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Novak Djokovic picked up where he left off against Alex de Minaur on Monday night to crush Russian fifth seed Andrey Rublev 6-1, 6-2, 6-4 and seal his place in his 44th grand slam semi-final on Rod Laver Arena on Wednesday night.


It was another merciless and peerless performance by the Serbian who is flexing his muscle against his hapless opponents and ensuring there is no doubt whatsoever; rankings be damned, he is the best player in the world.


Showing no signs of the hamstring injury that had lingered from his title in Adelaide, Djokovic came out firing against Rublev breaking the Russian’s serve twice in the first set and never slowed down.   


You’d be forgiven to think that Novak was here to send a message.  And you’d be right.

“I always try to give my best, particularly in Grand Slams, because at this stage of my career those are the tournaments that count the most,” said Djokovic when prompted about whether there was an extra layer of determination this year.

“But you could say that there is something extra this year, yeah. You could say because, yeah, as you mentioned, the injury, what happened last year. I just wanted to really do well.

“So far I have a perfect score in Australian hard courts, in Adelaide and here. I've been playing better and better. I couldn't ask for a better situation to be in at the moment.”

Too old, too sore, too good.


While the frustration was evident from Rublev’s side of the net, Djokovic too was emotive and vocal often bemoaning himself and his players box.  Perhaps mimicking a Michael Jordan style internal search for motivation. 


Djokovic was ruthless on serve and similarly savage when returning.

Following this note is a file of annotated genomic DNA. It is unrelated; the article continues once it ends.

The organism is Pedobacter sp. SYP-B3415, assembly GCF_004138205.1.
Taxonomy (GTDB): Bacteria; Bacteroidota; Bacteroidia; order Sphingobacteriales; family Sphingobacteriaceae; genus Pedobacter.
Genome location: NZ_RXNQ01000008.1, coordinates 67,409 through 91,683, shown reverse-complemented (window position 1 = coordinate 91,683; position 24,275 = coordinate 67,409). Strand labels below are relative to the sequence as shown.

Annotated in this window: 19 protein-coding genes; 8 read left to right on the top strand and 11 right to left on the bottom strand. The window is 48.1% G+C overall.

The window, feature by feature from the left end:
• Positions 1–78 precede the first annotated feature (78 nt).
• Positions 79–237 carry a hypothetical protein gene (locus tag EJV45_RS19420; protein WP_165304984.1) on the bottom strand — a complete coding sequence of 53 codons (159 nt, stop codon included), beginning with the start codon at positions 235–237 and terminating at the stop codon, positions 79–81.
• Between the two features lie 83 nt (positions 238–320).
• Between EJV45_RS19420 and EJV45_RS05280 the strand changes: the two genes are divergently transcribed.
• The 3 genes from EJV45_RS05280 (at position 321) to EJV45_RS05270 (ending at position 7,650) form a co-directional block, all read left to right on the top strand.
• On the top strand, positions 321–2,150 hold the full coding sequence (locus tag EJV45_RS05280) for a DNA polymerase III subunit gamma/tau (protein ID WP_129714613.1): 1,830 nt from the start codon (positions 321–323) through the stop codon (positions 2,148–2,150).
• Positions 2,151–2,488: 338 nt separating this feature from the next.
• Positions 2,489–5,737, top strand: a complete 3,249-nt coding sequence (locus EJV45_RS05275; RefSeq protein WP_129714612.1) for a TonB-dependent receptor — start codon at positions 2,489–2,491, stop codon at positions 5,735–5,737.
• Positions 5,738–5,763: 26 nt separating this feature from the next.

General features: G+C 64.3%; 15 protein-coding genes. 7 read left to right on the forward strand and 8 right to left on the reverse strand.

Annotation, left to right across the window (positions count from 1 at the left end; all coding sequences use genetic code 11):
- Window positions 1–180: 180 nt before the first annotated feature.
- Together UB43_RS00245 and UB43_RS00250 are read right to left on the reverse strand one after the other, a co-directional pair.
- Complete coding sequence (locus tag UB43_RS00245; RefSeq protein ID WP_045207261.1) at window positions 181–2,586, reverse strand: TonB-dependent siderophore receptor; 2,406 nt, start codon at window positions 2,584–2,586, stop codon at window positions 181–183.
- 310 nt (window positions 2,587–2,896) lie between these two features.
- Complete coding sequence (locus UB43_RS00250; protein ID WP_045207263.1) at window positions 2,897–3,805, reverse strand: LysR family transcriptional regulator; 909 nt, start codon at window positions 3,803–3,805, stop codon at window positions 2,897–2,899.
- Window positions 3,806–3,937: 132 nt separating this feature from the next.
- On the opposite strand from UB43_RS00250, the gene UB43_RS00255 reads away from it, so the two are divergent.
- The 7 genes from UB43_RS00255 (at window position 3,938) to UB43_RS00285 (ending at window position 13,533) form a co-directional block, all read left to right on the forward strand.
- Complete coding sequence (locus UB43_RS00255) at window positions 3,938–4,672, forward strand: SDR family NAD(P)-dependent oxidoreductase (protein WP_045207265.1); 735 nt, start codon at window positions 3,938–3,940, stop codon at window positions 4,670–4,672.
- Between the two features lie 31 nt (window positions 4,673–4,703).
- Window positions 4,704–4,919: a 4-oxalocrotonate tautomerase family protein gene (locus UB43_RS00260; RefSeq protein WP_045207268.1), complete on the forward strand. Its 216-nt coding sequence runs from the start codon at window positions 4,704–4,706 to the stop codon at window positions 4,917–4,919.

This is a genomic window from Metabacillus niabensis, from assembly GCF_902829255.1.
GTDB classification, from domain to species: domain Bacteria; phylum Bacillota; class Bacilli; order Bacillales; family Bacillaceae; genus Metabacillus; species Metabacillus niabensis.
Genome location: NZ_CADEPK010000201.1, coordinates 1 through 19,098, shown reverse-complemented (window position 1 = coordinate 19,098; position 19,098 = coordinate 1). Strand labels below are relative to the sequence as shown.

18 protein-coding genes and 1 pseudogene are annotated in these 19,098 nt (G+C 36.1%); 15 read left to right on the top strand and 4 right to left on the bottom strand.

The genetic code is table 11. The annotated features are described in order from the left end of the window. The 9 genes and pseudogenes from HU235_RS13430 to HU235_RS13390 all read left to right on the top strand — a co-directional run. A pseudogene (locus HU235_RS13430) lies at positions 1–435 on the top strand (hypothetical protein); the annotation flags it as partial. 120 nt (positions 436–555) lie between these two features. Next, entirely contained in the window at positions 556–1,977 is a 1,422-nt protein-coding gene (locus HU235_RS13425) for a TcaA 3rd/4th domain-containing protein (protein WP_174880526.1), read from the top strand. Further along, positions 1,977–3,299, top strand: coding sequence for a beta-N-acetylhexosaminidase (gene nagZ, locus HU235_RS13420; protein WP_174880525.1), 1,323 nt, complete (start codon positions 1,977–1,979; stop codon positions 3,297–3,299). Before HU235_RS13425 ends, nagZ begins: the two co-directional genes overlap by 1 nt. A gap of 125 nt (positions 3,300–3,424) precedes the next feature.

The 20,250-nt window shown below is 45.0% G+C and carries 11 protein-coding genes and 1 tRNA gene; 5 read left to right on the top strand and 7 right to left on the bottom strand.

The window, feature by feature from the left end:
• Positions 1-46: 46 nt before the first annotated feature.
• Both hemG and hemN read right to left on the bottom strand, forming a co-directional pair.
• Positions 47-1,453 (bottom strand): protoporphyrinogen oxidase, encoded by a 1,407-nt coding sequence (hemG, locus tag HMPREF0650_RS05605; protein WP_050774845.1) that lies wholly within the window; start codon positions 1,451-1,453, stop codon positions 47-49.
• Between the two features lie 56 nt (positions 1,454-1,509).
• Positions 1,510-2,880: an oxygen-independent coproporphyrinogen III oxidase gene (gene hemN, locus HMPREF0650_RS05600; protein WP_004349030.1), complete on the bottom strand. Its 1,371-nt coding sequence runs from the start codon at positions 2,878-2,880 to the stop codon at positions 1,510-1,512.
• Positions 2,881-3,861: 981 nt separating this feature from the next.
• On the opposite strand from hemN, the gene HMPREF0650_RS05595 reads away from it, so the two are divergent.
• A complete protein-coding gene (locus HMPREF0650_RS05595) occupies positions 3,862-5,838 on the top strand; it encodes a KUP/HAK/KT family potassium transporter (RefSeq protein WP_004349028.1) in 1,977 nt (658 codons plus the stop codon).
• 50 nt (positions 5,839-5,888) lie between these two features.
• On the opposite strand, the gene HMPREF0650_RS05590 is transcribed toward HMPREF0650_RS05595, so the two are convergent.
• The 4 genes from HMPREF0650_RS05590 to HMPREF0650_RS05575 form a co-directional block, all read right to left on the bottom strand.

Although the score would suggest otherwise, Rublev didn’t play terribly. In fact, for the most part, he played well.  He created 5 break points opportunities and hit only eight more unforced errors than the Serbian.  The problem was that he was facing Djokovic; a man ranked only one spot above Rublev but in reality, one that operates in an entirely different stratosphere. 


In ominous signs for upcoming opponent Tommy Paul and opposing semi-finalists Stefanos Tsitsipas and Karen Khachanov, Djokovic holds an 18-0 record in Australian Open semi-finals and finals. 


If you don’t knock him out early, you don’t knock him out at all.


Next up is American Tommy Paul in what will be Paul’s first-ever grand slam semi-final.  The good news for Paul is that surely Djokovic can’t play any better than he has in his last two outings. 


The bad news would be that in the last five years, no one else has figured out how to defeat Novak Djokovic at Melbourne Park as he rides a 26-match win streak dating back to 2018 into Friday’s encounter.   


Looking ahead to the Paul match-up, Djokovic acknowledged the American would have nothing to lose.


“I never faced him on the court. He's been around for a few years. I watched him play quite a bit, especially during this tournament” said Djokovic.


“He's been playing probably tennis of his life.


“Very explosive, very dynamic player. Quick, very solid backhand. Likes to step in, dictate the point with the forehand. Great, great service motion. I think he can hit all the spots with the serve. Very complete player.”


“Of course he doesn't have much to lose. I'm sure he's going to go out trying to play his best tennis.”


That said, it’s hard to imagine we’ll have a final on Sunday without Novak Djokovic.



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